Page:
Furthermore, Müller’s career as a Bavarian seemed to be on its brink under the previous boss. He wasn’t able to fare well under Niko’s system, and as a consequence, saw a dip in form. His performances were nowhere near convincing for the fans to keep faith in him. But Flick restored confidence in the German veteran who is known as a Raumdeuter or “space exploiter”. His involvement increased the opportunities for Lewandowski to score.
The midfield double-pivot comprises of a combination of the brute of Leon Goretzka and the aesthetics of Joshua Kimmich. The former managed to bulk-up during the lockdown, and as a result, has become a great physical presence in the heart of the pitch. Kimmich, on the other hand, has begun to relish his role as a central midfielder. His ability to control the game and distribute the ball quickly to the pacy wide-men has been massively appreciated by many.
Robert Lewandowski and Lazio’s Ciro Immobile lead the European Golden Boot race with 34 goals each. Juventus’ Cristiano Ronaldo follows them with 31. There still are two games remaining in the Serie A | Photo by Imago
Indeed, there is no way one can ignore the development that Flick has done at the back. The introduction of Alphonso Davies at left-back has seen David Alaba shift as a centre-back. With the former grabbing the position by the scruff of its neck, Alaba has no other go but to continue in his new role. Both Davies and Alaba have relished with their responsibilities. The Canadian is Bayern’s breakout star who is amongst the most discussed talents across Europe. He announced himself to the world in the comprehensive performance against Chelsea at Stamford Bridge.
A high press that wins the ball quickly, to launch the pacy left-hand side of Davies and Coman, with Lewandowski waiting in the box. The tempo of the game is entirely under the Bavarians’ control. There is absolutely nothing any team could do when they went full throttle. Particularly since the restart, they’ve been solid in all departments. But if you have to trackback, Die Roten have won every single game since February 9th 2020. That is a total of 17 wins across all competitions.
The chances of Bayern Munich in the Champions League
As already stated, the entirety of Europe sees Bayern as the undisputed favourites. Indeed, there are a couple of teams like Juventus and Manchester City who come close in relation to squad quality. Notwithstanding, form-wise, the German side is out of this world. At this moment, no side has managed to find a way to break them down. Flick’s team has won every single game with complete control.
Unfortunately, they were handed with an injury blow. With Benjamin Pavard suffering an ankle injury in training, the likelihood of Kimmich going back to right-back is high. With the manager unlikely to rely on Álvaro Odriozola, who is on loan from Real Madrid, Joshua could be made to cover for Pavard’s absence. Truth being spoken, Kimmich has relished his role at midfield, and the team looks more imposing when he plays beside Goretzka.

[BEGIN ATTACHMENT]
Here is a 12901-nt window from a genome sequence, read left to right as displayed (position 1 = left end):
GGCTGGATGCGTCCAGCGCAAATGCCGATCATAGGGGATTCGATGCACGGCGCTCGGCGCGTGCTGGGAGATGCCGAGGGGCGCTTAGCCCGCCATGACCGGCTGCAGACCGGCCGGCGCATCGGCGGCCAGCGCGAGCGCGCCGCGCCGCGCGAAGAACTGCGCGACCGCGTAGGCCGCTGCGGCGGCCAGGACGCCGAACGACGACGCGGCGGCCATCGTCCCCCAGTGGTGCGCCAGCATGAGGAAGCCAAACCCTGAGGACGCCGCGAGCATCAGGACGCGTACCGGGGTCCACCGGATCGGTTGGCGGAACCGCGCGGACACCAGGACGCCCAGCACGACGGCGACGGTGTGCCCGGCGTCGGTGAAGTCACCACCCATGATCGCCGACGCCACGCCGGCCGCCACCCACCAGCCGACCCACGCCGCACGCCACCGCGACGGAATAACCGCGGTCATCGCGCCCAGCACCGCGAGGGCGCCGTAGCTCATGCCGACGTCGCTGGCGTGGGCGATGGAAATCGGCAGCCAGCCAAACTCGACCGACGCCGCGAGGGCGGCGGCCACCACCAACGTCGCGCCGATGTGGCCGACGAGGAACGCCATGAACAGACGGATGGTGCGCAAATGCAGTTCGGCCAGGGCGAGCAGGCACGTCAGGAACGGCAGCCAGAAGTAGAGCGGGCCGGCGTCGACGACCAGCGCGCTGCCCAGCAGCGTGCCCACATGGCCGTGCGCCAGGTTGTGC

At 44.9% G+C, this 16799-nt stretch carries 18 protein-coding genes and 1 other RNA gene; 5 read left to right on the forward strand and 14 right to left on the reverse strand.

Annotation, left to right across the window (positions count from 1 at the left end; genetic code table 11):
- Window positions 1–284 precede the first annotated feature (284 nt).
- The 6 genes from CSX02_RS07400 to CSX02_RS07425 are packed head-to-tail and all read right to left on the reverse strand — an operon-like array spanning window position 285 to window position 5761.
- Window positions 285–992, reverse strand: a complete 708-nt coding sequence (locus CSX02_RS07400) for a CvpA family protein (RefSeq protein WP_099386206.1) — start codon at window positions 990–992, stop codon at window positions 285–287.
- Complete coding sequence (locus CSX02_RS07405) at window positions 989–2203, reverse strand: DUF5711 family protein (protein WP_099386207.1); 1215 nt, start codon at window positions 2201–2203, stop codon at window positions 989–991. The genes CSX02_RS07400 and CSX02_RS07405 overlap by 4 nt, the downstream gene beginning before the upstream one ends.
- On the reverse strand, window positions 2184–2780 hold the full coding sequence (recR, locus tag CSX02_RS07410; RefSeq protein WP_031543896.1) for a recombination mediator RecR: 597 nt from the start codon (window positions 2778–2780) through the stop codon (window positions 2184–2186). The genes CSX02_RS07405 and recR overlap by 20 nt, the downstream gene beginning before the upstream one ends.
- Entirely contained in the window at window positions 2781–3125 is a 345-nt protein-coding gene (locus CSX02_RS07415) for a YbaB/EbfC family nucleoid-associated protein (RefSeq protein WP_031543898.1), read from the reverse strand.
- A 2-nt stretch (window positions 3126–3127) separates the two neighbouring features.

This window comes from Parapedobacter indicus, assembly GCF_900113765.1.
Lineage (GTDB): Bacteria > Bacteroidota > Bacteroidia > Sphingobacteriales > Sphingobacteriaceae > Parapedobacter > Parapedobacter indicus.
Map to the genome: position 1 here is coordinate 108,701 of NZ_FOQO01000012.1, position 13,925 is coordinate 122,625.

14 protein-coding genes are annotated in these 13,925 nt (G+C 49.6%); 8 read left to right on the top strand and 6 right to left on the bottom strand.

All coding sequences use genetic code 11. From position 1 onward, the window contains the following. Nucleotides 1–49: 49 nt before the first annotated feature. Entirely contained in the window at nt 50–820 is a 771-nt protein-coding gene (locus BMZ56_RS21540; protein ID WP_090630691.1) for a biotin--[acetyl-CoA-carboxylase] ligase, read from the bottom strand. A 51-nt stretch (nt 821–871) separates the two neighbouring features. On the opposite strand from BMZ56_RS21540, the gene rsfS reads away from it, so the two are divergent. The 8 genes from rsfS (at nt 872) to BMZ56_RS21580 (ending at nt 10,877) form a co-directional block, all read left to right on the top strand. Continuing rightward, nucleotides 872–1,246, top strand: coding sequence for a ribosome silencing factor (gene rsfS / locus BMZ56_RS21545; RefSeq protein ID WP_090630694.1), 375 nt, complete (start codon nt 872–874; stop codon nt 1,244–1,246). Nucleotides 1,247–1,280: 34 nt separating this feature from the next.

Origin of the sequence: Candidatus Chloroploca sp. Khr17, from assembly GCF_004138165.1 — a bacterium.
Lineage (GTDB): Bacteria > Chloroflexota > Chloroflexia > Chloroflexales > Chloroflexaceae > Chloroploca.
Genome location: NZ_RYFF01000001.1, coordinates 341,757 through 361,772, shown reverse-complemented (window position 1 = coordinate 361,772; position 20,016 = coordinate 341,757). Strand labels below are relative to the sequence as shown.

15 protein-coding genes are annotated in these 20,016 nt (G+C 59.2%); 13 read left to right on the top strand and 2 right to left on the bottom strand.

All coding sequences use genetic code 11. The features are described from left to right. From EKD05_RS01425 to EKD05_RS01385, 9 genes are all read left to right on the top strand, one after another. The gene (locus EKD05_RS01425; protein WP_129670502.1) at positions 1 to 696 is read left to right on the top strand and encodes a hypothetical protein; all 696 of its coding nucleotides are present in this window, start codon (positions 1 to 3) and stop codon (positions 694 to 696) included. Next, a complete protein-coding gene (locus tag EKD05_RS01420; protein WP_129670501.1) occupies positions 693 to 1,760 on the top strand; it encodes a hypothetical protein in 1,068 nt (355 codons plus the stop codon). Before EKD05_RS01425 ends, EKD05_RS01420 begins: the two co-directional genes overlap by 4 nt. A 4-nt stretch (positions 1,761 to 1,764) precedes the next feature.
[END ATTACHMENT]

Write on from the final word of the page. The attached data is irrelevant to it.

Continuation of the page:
“FC Bayern will have to do without Benjamin Pavard for the time being. The right-back of the German Rekordmeister had to break off team training on Sunday morning on account of an injury. A exhaustive examination by the medical department of FC Bayern diagnosed a ligament injury on his left tarsus”
Bayern Munich’s press release
on Benjamin Pavard’s injury
The midfield battle seemed unwinnable whenever Kimmich was a part of the centre. So, teams could look to exploit the central portion of the pitch should Pavard not return on time for the knockout phase. Even so, despite this minor blip, there won’t be any changes in the German champions’ agenda. They will be hungry to win their first Champions League title since 2012/13, where they completed a continental treble under Jupp Heynckes.
The form, squad depth, quality across all departments, and ability to handle big games is something that must be appreciated without a doubt. A lion’s share of the credit should go to Hansi Flick for the work he has done so far. He is still yet to face a challenging tactical battle which is worthy enough to test his capabilities as a manager.
Bayern’s road to the final may not be the easiest. They will have to face the winner of the Barcelona vs Napoli in the quarter-final before facing one of Real Madrid, Manchester City, and Olympique Lyonnais in the semi-final. But considering how Bayern bulldozed past the closing stages of the domestic campaign, they will see themselves as favourites to go all the way and crown themselves as the Kings of Europe.